John M. Parker
|John M. Parker|
|John M. Parker|
|37th Governor of Louisiana|
May 11, 1920 – May 13, 1924
|Lieutenant||Hewitt Bouanchaud (1920-1924)
Delos R. Johnson (1924)
|Preceded by||Ruffin Pleasant|
|Succeeded by||Henry L. Fuqua|
March 16, 1863|
|Died||May 20, 1939
Pass Christian, Mississippi
|Resting place||Metairie Cemetery|
John Milliken Parker (March 16, 1863 – May 20, 1939) was an American Democratic politician from Louisiana, who served as the state's 37th Governor from 1920–1924. He was a friend and admirer of President Theodore Roosevelt.
Parker was born in Washington, a village in St. Landry Parish, in south central Louisiana. He was educated at the Chamberlain-Hunt Academy, Belle View Academy, and Eastman's Business School in New Orleans. A prominent businessman, he was the president of the New Orleans Cotton Exchange and the Board of Trade.
Parker the Progressive
Parker first ran for governor in 1916 as the nominee of Roosevelt's 1912 Progressive Party and polled 37.2 percent of the vote against the Democratic choice, Ruffin Golson Pleasant of Shreveport. Later in 1916, the national Progressive Party chose Parker as its candidate for vice president, but Roosevelt returned to the GOP fold and endorsed Charles Evans Hughes for president. The Democrats Woodrow Wilson and Thomas Marshall were nevertheless reelected to the presidency and vice presidency. Four years later, Parker returned to the Democratic fold, considered an essential move to win a Louisiana election at the time, and was elected governor with former opponent Pleasant's support. Louisiana governors were then term-limited after a single four-year term but could seek second terms after sitting out four years.
Parker's record as governor
As governor, Parker was known for his interest in building gravel roads in rural areas. There were few paved highways at the time in Louisiana.
Parker advocated increased oil and gas severance taxes to finance public education. Huey Pierce Long, Jr., criticized Parker's tax plan as "too little" for the state's needs. Parker also opposed the New Orleans political machine.
Like Roosevelt, Parker was a staunch conservationist of natural resources and the environment. And he was skeptical of large business combinations that tended to become monopolies.
Parker led the move to draw up the Louisiana Constitution of 1921. He also pushed for the relocation of Louisiana State University from the downtown to the southern part of Baton Rouge. His old rival Huey Long later tried to mold LSU into the Long mystique.
Parker failed to increase educational funding to the level desired and to expand state civil service protection. He often found that his fiscal conservatism was in conflict with his progressive spirit.
In 1922, Governor Parker sent the Federal Bureau of Investigation a message begging for help in fighting the Ku Klux Klan, which had grown so powerful in Louisiana that it not only controlled the northern half of the state but had kidnapped, tortured, and killed two people who opposed it.
Parker commuted the death sentences of two African Americans, Chester Tyson and Mark Peters, convicted in a notorious murder case in the community of Grove in Webster Parish in northwestern Louisiana. On Christmas Day 1916, the family of John Nelson Reeves, including his wife Maude and three of their four children, was bludgeoned to death by a group of ax-wielding men. The presumed motive for the killing was money that Reeves, who distrusted banks, had boasted of having stashed away in a matrress in his house. The prosecutor in the case, Harmon Caldwell Drew of Minden, had been on the job for less than a month when the crime occurred. The district judge in the case was John N. Sandlin, later a U.S. representative and like Drew an intraparty opponent of the Longs from Minden.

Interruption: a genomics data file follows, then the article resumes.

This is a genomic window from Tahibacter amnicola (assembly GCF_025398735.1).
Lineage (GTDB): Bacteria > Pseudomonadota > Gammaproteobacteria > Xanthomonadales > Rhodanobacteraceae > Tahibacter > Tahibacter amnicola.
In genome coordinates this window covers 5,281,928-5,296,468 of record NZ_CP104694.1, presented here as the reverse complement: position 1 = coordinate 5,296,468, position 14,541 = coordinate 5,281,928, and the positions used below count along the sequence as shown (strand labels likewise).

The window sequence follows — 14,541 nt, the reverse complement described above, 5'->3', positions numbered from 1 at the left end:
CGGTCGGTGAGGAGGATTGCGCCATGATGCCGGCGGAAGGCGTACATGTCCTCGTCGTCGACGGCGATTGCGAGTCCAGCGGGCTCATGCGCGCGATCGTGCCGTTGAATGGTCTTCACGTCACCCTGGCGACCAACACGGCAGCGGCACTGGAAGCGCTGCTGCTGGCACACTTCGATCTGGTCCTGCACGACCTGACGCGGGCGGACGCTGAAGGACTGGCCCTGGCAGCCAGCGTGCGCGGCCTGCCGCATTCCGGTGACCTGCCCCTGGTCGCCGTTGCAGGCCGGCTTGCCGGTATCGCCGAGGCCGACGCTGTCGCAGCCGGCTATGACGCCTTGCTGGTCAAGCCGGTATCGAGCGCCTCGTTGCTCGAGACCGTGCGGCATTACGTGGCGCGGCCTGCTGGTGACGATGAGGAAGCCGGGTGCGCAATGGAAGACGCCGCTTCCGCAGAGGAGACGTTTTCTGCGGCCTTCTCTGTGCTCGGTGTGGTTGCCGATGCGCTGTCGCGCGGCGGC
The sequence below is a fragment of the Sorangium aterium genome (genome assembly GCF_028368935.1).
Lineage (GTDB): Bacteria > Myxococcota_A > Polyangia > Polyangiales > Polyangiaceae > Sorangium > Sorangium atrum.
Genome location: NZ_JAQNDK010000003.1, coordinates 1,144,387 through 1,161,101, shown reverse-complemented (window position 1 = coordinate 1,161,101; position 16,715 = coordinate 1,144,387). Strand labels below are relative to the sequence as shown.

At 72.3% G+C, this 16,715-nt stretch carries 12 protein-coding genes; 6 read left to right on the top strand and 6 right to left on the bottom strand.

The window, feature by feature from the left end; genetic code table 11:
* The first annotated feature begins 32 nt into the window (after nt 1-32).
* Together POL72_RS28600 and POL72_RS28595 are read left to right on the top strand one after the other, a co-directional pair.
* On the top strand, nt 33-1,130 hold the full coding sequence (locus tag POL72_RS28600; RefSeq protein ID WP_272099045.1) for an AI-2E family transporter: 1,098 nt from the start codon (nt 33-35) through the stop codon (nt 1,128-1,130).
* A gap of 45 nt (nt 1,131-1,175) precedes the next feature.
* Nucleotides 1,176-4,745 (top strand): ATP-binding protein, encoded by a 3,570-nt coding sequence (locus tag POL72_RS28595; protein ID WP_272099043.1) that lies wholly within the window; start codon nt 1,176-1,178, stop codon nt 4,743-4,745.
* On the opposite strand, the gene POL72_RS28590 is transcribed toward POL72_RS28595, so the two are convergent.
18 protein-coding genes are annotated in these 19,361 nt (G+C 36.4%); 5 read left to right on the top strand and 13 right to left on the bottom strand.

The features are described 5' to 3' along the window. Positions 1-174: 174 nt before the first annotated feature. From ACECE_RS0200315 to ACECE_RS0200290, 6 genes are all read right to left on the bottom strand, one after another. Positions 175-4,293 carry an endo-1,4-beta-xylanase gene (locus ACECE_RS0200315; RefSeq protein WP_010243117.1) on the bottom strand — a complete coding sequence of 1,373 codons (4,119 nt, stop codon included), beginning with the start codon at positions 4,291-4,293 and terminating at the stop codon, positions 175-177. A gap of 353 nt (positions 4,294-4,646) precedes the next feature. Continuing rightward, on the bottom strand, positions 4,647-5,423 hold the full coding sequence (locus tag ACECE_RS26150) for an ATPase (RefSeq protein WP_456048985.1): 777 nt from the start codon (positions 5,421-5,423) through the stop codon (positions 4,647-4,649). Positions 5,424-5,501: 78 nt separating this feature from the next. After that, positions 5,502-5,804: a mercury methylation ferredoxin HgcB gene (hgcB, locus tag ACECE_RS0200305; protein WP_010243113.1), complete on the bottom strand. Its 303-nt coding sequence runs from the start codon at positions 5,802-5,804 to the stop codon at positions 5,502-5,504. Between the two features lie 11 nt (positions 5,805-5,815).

A petition sent to the Louisiana Board of Pardons claimed that two white men, Henry Waller and Johnie Long, had actually planned and carried out the crime but had each received life sentences, rather than the death penalty. Governor Parker, on Sandlin's recommendation, commuted the sentences of Tyson and Peters to 20 years, and they were released in 1936. Parker blamed the confusion over the case on his predecessor, Governor Pleasant, for having hesitated in carrying out the initial sentence of hanging.
After his gubernatorial term ended, Parker devoted himself to his experimental farm at Bayou Sara near St. Francisville, the seat of West Feliciana Parish near Baton Rouge. He became a leading figure in the Anti-Long Constitutional League. Two other former governors, Jared Y. Sanders, Sr., and Ruffin Pleasant also spoke out against the Long political organization.
Parker died in Pass Christian, Mississippi, east of New Orleans. He is entombed there in the Trinity Church Cemetery.
The 12,000-seat John M. Parker Agricultural Coliseum on the LSU campus is named in his honor.
World War I
Roosevelt selected Parker as one of eighteen officers (others included: Seth Bullock, Frederick Russell Burnham, and James Rudolph Garfield) to raise a volunteer infantry division, Roosevelt's World War I volunteers, for service in France in 1917. The U.S. Congress gave Roosevelt the authority to raise up to four divisions similar to the Rough Riders of 1st United States Volunteer Cavalry Regiment and to the British Army 25th (Frontiersmen) Battalion, Royal Fusiliers; however, as Commander-in-chief, President Woodrow Wilson refused to make use of the volunteers and the unit disbanded.
- Federal Bureau of Investigation – Press Room – Headline Archives at www.fbi.gov
- Marilyn Miller, Sons of Darkness Sons of Light (Many, Louisiana: Sweet Dreams Publishing Co., 2000), pp. Foreword, 1–4, ISBN 1-893693-09-0
- Miller, Sons of Darkness Sons of Light, pp. 187–188
- Roosevelt, Theodore (1917). The Foes of Our Own Household. New York: George H. Doran company. p. 347. LCCN 17025965.
|Governor of Louisiana
Henry L. Fuqua